A TEENAGER from York is believed to be the person behind a hoax that led to news outlets running stories wrongly claiming Woolworths was returning to the high street.

A national newspaper has claimed that a 17-year-old sixth-form student from York was behind the stunt that saw dozens of mainstream British websites run articles on Tuesday asserting that Woolworths was reopening based on a Twitter account called Woolworths UK.

Its tweet said: "Here to save 2020! Woolworths is coming back to your high street, as a physical store!

"A couple of legal things to get sorted, but we’re full steam ahead at Woolworths HQ."

The story was debunked later the same day as 'fake news'.

In York Woolworths closed its branch in Spurriergate after trading in the city for more than 80 years back in 2008.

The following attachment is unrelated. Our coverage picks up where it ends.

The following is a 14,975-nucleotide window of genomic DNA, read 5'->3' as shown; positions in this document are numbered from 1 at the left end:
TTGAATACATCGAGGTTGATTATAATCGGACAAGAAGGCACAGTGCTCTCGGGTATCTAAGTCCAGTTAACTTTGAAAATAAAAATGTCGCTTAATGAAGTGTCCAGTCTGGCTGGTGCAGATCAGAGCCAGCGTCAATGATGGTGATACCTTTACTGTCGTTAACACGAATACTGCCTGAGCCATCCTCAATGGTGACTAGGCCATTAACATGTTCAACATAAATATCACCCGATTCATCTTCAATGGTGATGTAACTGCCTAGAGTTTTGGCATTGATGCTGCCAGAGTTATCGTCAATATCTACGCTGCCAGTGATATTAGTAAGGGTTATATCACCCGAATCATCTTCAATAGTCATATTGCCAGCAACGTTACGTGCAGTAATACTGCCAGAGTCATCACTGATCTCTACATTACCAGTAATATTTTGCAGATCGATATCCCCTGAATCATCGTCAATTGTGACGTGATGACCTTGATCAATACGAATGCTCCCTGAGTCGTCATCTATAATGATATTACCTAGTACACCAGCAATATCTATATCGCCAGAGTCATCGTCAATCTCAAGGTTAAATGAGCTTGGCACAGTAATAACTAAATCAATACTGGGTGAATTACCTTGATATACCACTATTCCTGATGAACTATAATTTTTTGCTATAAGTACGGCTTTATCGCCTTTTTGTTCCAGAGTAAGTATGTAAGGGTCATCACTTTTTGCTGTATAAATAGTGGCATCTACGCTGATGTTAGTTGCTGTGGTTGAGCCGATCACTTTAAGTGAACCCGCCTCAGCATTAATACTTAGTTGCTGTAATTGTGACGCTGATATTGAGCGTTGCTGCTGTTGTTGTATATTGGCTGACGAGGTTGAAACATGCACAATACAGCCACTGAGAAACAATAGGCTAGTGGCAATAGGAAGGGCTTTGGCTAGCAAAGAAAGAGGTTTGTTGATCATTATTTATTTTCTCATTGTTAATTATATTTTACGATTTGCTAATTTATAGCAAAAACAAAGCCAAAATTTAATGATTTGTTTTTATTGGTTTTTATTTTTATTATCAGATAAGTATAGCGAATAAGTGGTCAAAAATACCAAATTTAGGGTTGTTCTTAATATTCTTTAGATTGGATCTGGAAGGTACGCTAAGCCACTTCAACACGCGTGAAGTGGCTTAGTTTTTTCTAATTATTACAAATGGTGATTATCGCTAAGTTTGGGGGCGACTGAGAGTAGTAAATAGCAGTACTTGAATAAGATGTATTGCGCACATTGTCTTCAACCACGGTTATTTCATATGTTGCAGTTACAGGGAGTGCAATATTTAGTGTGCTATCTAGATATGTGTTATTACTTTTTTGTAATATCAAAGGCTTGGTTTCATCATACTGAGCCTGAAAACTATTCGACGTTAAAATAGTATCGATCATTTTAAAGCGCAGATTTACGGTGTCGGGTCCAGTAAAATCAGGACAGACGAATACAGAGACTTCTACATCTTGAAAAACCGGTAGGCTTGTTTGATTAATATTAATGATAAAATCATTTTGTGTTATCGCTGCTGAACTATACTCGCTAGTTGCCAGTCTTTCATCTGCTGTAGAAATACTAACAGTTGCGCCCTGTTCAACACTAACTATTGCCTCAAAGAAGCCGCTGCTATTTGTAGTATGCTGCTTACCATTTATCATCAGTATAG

The sixth-former told the Guardian they had been practising skills learned while taking a course in digital marketing as part of their business A-level: “The experiment wasn’t meant to get that big … but thanks to the media and over 5,000 followers, the story got big and it spread further.”

They said that rather than being a textbook case of disinformation spread via social media, it was largely amplified by mainstream news outlets. “Fake news is so easy to spread, and it took Twitter over 12 hours to shut down the account. There was spelling mistakes and a lack of a website purposely injected into the account, and yet some of the media still took it as gospel. I feel bad for the reporters.”

The individual, who was only five years old when Woolworths went bankrupt, has never been in one of their stores. Instead they chose the brand for an experiment testing the brand loyalty of the British public because of its nostalgic appeal and to capitalise on a pre-existing Twitter trend.